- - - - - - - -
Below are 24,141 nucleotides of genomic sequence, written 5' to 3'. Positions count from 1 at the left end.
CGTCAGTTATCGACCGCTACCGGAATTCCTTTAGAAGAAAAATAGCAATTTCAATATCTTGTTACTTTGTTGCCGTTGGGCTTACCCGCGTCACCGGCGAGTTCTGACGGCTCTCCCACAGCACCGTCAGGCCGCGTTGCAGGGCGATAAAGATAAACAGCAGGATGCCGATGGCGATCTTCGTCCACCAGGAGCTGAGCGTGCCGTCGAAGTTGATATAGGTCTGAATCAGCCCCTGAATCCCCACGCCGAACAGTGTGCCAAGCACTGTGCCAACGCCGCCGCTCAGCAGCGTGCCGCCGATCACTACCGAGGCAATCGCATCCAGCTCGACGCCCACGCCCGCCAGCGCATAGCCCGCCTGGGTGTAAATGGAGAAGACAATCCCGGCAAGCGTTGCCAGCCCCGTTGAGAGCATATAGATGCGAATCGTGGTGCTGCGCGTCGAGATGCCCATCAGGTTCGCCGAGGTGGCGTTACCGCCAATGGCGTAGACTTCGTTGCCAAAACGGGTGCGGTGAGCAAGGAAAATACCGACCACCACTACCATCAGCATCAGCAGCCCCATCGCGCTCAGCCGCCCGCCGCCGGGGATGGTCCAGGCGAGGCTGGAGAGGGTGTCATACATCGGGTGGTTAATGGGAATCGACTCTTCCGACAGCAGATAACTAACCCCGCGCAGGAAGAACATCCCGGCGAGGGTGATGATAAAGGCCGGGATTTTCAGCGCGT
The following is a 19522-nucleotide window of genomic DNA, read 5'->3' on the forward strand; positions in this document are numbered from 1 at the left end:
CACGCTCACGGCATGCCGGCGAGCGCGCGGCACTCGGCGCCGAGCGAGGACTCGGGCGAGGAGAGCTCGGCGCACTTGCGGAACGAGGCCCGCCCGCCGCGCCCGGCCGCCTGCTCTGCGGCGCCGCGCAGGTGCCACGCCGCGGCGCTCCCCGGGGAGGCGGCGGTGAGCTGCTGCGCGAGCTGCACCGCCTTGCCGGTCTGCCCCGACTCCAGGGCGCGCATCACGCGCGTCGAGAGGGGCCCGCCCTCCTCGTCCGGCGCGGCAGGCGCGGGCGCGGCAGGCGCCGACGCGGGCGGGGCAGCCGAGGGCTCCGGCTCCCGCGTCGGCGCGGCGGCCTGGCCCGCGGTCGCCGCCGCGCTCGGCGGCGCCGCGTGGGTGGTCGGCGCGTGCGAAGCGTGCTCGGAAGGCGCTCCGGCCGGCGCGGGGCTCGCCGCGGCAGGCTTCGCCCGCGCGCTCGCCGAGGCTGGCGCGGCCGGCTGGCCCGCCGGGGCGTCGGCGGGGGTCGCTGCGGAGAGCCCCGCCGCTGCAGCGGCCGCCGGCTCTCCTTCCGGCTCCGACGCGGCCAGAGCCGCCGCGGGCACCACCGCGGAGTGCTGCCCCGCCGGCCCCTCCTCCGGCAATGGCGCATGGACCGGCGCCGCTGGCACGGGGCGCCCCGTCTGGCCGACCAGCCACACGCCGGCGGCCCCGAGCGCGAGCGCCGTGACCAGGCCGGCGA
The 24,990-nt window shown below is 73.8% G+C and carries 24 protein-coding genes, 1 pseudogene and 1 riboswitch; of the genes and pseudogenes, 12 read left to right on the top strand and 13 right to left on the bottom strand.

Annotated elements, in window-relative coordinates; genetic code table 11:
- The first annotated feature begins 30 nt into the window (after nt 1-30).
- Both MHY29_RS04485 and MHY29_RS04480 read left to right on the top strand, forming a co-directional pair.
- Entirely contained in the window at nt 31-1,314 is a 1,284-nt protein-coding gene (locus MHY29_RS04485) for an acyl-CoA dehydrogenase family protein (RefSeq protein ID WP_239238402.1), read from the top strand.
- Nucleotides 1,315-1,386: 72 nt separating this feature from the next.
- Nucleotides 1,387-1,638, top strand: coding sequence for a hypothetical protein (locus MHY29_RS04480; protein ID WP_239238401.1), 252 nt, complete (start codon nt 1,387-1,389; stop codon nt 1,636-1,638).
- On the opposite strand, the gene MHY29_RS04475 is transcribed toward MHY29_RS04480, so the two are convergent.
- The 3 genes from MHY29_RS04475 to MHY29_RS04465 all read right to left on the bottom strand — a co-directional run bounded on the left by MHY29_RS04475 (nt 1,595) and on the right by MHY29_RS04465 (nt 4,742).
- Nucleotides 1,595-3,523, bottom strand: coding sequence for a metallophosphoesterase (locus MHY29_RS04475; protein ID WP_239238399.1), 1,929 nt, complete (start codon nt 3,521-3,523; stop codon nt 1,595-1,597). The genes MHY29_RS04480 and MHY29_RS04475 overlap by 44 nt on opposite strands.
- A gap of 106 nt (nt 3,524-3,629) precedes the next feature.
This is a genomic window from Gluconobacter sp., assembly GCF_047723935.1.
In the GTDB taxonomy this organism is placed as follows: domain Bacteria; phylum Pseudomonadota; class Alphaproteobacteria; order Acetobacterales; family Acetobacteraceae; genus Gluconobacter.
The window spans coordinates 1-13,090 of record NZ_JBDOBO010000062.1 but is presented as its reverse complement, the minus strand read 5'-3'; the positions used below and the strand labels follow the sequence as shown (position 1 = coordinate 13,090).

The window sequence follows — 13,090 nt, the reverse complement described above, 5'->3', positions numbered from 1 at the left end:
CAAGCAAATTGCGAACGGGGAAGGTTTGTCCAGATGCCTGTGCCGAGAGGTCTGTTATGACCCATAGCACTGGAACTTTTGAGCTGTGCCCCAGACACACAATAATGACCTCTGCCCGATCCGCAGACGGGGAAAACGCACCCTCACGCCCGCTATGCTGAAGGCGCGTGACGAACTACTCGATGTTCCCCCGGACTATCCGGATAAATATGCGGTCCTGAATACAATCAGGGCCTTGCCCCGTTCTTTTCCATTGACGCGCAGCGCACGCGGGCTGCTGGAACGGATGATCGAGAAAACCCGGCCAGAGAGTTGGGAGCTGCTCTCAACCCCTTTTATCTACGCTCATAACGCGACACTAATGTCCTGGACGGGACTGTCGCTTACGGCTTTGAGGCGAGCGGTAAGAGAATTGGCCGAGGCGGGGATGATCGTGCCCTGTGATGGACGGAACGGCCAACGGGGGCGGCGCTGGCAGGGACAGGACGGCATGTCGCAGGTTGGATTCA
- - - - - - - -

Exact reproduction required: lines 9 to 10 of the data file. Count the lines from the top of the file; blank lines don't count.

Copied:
- Entirely contained in the window at nt 31-1,314 is a 1,284-nt protein-coding gene (locus MHY29_RS04485) for an acyl-CoA dehydrogenase family protein (RefSeq protein ID WP_239238402.1), read from the top strand.
- Nucleotides 1,315-1,386: 72 nt separating this feature from the next.